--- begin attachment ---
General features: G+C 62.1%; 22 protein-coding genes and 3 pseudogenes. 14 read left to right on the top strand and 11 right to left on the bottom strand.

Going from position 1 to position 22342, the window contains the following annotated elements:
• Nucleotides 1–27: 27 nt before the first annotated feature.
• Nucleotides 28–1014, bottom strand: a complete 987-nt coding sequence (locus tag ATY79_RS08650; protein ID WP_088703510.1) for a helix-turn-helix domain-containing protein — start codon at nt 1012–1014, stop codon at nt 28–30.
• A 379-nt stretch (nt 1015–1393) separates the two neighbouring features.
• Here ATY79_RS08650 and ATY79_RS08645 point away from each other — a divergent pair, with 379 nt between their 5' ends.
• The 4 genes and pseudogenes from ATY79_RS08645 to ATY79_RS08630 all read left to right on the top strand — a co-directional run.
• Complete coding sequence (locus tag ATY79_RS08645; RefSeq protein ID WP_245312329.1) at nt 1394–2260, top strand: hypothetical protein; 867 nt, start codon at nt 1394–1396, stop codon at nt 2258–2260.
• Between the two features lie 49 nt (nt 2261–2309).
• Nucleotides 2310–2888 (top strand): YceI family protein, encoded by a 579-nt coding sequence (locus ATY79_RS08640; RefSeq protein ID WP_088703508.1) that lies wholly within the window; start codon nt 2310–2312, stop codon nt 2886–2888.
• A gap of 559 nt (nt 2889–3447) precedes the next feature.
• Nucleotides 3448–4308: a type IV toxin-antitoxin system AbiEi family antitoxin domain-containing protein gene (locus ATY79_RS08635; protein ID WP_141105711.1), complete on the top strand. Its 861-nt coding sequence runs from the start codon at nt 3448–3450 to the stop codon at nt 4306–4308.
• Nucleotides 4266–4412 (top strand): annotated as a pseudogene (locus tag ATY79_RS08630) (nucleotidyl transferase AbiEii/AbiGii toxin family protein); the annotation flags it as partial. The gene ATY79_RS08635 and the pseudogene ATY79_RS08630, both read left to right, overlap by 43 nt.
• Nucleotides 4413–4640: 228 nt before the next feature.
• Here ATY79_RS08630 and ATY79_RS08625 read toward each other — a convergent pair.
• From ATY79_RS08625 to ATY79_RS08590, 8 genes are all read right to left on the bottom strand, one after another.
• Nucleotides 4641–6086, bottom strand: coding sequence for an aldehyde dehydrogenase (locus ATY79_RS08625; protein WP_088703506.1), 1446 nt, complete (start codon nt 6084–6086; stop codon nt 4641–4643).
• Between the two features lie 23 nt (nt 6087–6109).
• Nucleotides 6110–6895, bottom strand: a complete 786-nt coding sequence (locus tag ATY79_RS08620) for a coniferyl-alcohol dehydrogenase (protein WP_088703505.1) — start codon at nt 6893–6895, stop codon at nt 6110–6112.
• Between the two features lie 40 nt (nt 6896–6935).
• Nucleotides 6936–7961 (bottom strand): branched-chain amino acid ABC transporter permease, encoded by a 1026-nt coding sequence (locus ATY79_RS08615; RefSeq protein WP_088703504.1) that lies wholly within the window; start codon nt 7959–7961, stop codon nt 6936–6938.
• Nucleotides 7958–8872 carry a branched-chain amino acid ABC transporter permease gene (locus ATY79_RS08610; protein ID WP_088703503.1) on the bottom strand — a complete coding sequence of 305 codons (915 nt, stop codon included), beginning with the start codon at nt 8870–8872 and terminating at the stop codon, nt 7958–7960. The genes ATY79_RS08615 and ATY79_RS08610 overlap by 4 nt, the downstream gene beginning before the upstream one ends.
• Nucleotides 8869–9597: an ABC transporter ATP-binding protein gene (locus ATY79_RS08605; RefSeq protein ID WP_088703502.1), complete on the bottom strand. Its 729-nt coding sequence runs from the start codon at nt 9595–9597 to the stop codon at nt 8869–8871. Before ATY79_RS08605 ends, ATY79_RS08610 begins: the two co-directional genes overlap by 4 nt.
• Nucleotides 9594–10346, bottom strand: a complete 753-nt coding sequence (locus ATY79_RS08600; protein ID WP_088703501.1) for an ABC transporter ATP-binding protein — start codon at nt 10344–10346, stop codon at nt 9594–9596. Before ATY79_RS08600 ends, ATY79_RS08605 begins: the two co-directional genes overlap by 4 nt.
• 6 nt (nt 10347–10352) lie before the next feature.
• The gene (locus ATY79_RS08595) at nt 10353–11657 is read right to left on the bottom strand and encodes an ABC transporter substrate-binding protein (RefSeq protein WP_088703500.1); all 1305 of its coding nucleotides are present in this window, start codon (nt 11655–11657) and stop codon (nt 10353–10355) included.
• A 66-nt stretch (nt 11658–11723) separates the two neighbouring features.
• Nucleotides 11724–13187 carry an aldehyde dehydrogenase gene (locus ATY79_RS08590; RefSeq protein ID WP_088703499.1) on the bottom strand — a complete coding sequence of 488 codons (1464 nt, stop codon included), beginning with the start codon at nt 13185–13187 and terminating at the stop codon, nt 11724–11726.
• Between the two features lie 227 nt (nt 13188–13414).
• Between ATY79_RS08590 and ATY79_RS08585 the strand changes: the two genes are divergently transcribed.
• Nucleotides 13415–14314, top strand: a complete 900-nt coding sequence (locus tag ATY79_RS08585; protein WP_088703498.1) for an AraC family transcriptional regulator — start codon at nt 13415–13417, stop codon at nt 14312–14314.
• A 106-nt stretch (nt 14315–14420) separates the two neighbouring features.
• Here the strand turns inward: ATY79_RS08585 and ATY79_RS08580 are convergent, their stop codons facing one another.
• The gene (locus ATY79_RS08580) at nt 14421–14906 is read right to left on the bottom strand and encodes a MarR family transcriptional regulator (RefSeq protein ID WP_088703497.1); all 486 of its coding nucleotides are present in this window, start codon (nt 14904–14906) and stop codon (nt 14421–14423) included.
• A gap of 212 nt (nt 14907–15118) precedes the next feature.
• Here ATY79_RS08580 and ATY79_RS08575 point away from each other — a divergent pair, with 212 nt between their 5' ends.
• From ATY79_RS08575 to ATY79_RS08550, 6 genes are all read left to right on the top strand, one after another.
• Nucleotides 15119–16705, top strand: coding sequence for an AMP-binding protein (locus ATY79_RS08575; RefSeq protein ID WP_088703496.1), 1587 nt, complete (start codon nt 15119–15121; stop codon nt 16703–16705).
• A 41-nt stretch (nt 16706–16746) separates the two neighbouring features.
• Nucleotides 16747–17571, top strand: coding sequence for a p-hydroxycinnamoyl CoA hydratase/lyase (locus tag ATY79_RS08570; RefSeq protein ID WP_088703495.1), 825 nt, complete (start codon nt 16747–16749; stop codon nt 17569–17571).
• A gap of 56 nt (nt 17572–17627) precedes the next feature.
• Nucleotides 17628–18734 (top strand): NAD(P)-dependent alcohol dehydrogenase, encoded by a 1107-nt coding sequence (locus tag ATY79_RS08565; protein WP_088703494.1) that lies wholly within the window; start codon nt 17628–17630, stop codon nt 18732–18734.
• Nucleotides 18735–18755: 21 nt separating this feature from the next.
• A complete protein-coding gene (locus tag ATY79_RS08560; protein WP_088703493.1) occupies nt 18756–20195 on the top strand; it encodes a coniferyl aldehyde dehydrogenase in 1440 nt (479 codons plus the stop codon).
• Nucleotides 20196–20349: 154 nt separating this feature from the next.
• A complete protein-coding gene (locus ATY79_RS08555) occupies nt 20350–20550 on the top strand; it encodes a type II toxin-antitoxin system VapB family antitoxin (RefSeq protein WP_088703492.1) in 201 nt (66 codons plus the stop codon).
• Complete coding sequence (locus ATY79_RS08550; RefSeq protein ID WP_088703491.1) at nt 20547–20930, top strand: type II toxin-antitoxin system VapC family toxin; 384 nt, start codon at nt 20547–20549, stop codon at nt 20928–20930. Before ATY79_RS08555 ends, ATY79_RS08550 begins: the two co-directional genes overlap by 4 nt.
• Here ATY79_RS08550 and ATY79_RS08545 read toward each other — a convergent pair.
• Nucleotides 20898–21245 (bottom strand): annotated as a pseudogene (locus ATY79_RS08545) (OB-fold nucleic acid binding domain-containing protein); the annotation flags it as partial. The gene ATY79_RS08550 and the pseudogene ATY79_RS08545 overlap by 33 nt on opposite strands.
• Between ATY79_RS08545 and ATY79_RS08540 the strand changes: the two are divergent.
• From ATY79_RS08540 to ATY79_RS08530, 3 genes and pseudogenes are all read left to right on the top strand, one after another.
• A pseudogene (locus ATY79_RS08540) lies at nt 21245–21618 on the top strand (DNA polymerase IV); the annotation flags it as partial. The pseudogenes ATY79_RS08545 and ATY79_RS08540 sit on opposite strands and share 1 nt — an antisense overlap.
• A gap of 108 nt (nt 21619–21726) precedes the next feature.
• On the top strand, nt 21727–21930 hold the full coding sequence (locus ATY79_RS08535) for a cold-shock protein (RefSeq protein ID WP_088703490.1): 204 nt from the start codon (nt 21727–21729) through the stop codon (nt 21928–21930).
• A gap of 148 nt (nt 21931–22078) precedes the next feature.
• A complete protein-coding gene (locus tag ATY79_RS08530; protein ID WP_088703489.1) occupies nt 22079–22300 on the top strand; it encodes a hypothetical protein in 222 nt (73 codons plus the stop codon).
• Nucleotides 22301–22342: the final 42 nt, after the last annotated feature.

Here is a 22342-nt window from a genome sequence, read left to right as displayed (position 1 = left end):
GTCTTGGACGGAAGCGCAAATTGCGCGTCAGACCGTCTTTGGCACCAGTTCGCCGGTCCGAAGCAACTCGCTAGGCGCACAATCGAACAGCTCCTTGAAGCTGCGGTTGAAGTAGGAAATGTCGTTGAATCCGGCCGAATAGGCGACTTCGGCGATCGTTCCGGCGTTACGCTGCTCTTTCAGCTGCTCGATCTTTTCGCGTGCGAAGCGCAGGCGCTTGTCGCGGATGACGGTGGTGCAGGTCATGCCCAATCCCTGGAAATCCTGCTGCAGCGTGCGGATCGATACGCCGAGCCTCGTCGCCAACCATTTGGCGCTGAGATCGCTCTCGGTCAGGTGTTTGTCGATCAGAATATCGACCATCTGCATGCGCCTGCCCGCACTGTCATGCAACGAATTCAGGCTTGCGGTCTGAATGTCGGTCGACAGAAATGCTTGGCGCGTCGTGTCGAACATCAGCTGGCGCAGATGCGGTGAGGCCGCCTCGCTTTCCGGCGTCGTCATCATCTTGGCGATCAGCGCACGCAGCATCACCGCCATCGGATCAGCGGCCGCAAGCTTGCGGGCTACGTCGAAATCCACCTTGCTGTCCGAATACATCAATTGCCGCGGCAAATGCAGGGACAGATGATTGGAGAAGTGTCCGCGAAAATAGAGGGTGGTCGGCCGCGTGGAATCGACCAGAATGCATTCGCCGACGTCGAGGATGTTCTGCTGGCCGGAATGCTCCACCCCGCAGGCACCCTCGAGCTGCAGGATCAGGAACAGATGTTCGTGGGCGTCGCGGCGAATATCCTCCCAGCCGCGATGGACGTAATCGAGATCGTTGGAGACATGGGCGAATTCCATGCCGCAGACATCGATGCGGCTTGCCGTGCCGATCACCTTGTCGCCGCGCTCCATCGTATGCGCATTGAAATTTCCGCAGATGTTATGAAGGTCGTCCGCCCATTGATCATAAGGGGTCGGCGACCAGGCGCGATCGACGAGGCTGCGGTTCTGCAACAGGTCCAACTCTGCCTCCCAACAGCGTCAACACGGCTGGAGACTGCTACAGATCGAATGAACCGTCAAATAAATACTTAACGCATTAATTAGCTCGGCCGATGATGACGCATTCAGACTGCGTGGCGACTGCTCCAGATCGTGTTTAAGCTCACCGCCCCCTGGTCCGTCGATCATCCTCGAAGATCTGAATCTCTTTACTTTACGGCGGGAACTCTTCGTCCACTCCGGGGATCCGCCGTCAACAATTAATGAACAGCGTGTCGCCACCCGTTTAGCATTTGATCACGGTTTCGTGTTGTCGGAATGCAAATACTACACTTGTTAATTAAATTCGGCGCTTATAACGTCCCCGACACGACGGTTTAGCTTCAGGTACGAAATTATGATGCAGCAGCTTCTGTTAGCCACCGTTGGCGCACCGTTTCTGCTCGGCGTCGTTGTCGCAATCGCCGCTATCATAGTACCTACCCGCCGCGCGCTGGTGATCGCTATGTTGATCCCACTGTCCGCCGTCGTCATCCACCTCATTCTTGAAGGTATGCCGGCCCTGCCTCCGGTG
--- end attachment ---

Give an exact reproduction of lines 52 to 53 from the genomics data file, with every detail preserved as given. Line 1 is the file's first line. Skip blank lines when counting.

• A pseudogene (locus ATY79_RS08540) lies at nt 21245–21618 on the top strand (DNA polymerase IV); the annotation flags it as partial. The pseudogenes ATY79_RS08545 and ATY79_RS08540 sit on opposite strands and share 1 nt — an antisense overlap.
• A gap of 108 nt (nt 21619–21726) precedes the next feature.